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Tourism Remains Strong in Florida

Tourism Remains Strong in Florida

Visit Florida CEO sees no slowdown in tourism after record-breaking quarter

Full Article by Emon Reiser here - August 3, 2017 - Jacksonville Business Journal

Warnings about the return of the Zika virus, a potentially strong hurricane season and other threats to Florida's tourism sector haven't stopped visitors from coming to the Sunshine State.  Visit Florida CEO Ken Lawson says that after 31.1 million tourists came to Florida in the first quarter of 2017 — the highest number of quarterly visitors in the state's history — he "hasn't seen a slowdown at all" and predicts positive results for the second quarter. The numbers will be out later this month.  

"I've been ... watching the trends over the last several weeks, [and] I'm very pleased and excited," Lawson told the South Florida Business Journal.

That's good news for one of Southeast Florida's most powerful economic engines as global forces seemed to rally against it. The strong U.S. dollar has impacted visitation from Europe and Canada, while economic and political turmoil in Brazil and Latin America means fewer people from those countries are flying to Miami International Airport by the hundreds of thousands.

The Big Number: $3,577

Brazilian travelers stay in Florida an average of 10.7 nights and each trip party spends an average of $3,577. Because of economic and political turmoil in the country, 600,000 fewer visitors came to Miami-Dade County last year.

Zika, a mosquito-borne virus that turned visitors away from Miami's Wynwood last year, was sure to make a comeback as summer arrived and an unpredictable hurricane season crept up on the region. But Southeast Florida, and the rest of the state, have so far weathered the effects of those potential calamities. With issues like Zika, Lawson said the sector is more prepared this year than it was last year when the first locally transmitted cases appeared in Miami.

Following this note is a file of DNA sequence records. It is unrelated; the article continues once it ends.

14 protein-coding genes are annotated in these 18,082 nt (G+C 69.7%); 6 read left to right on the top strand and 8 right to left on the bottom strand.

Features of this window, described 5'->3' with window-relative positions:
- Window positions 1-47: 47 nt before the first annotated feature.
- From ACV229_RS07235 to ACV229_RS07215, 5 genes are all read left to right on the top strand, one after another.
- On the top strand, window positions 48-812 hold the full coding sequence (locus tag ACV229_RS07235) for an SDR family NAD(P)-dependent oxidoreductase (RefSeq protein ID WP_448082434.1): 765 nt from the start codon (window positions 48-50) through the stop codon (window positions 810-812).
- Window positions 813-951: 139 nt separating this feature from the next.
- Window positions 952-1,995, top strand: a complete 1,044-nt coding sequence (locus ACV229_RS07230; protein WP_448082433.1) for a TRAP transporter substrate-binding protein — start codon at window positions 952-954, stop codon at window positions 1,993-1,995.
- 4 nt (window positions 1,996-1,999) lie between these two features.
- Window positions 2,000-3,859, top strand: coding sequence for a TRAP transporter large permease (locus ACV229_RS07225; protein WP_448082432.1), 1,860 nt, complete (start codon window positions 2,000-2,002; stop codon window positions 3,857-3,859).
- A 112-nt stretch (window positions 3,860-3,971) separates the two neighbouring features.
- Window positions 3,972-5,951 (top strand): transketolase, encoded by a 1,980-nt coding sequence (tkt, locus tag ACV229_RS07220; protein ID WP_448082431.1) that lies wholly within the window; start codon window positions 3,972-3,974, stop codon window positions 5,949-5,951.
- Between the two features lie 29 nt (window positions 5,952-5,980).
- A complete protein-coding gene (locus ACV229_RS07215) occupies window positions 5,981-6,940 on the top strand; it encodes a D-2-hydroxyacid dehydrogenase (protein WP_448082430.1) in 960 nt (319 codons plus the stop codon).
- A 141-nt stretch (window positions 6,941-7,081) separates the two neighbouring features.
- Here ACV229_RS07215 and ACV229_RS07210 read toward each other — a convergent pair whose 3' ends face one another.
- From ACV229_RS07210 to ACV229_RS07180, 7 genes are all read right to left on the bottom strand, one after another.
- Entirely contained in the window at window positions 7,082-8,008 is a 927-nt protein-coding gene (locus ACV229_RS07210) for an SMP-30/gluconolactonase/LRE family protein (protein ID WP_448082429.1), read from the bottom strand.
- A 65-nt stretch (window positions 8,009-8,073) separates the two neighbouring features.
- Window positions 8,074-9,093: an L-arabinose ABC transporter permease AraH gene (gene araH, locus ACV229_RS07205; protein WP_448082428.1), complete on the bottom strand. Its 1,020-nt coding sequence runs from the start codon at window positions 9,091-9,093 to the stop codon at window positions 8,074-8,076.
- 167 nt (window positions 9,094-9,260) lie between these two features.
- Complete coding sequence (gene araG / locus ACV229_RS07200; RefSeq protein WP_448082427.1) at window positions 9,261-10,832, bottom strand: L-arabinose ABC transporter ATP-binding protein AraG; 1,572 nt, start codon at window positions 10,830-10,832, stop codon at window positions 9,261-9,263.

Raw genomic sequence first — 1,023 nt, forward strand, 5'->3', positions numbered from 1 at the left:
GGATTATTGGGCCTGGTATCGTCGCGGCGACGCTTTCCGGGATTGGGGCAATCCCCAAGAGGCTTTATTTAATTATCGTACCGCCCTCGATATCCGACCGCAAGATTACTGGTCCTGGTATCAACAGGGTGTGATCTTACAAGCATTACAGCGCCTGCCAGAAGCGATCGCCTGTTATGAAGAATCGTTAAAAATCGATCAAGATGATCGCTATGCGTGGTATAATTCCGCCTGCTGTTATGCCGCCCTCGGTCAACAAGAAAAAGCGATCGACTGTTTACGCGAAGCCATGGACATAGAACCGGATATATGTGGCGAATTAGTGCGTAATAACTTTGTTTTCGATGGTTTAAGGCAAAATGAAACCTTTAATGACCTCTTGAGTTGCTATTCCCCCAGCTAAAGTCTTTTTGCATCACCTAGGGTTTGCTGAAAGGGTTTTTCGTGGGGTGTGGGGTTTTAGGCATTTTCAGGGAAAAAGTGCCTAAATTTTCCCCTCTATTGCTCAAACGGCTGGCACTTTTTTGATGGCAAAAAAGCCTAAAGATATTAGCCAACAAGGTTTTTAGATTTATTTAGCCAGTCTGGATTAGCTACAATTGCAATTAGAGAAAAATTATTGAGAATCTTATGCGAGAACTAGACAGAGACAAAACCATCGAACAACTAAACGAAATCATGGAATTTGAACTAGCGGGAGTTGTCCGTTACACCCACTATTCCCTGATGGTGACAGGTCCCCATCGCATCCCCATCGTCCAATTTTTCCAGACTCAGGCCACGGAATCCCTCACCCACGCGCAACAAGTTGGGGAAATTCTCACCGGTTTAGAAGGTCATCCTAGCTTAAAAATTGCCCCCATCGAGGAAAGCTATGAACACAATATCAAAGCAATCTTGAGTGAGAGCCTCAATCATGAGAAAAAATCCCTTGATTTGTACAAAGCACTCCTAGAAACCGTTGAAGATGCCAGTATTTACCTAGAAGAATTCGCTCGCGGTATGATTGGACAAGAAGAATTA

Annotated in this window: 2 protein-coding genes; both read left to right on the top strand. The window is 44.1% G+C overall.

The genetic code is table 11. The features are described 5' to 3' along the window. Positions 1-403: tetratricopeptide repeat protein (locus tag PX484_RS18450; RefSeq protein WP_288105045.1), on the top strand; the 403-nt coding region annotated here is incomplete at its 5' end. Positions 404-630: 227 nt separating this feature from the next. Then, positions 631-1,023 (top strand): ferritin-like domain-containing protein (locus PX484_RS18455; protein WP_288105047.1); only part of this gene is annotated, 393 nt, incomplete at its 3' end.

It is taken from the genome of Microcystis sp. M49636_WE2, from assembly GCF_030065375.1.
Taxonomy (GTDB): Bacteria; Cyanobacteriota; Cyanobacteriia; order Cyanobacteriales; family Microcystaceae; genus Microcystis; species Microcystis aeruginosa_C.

"[Greater Miami Convention & Visitors Bureau CEO] Bill Talbert and the leadership in Miami took things seriously," Lawson said. "We went through a period of concern, but folks are ... prepared." Lawson was appointed to his role in January following Will Seccombe's resignation amid a controversial deal with rapper Pitbull. Lawon's primary goal since then has been to bring 120 million visitors to Florida this year.

That would be a 6 percent increase compared to the 112.3 million visitors that came to the state in 2016 and spent $108.8 billion. Southeast Florida was the destination of about 40 million of those tourists in 2017. In the past 10 years, the total number of visitors to Florida has increased 34 percent, but not in all segments. International visitors has declined 7 percent in the past three years, particularly from Caribbean and Latin American countries, according to Visit Florida.

Domestically, New York remains the No. 1 market in the U.S. for visitation to Florida, with the number of travelers from the state rising.

Visit Florida aims to increase its budget from $76 million to $100 million by 2020 to reach more markets both domestic and international. Lawson said local businesses don't need big budgets to partner with the organization. As an example, he named Southeast Florida's Schnebly Redland's Winery and Sawgrass Recreation Park, both which partnered with the organization to advertise nationally and internationally.

"It exposes you to a marketplace perhaps you can't afford," Lawson said.

Visit Florida, the state's official travel marketing agency, works with more than 12,000 tourism industry businesses. Florida's tourism industry supported about 1.4 million jobs in the state in 2015, according to the latest data.

 

 


 

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The Clay Florida Economic Development Corporation provides concierge service for companies who want to re-invest in expansion in the county or relocate their companies to the region.

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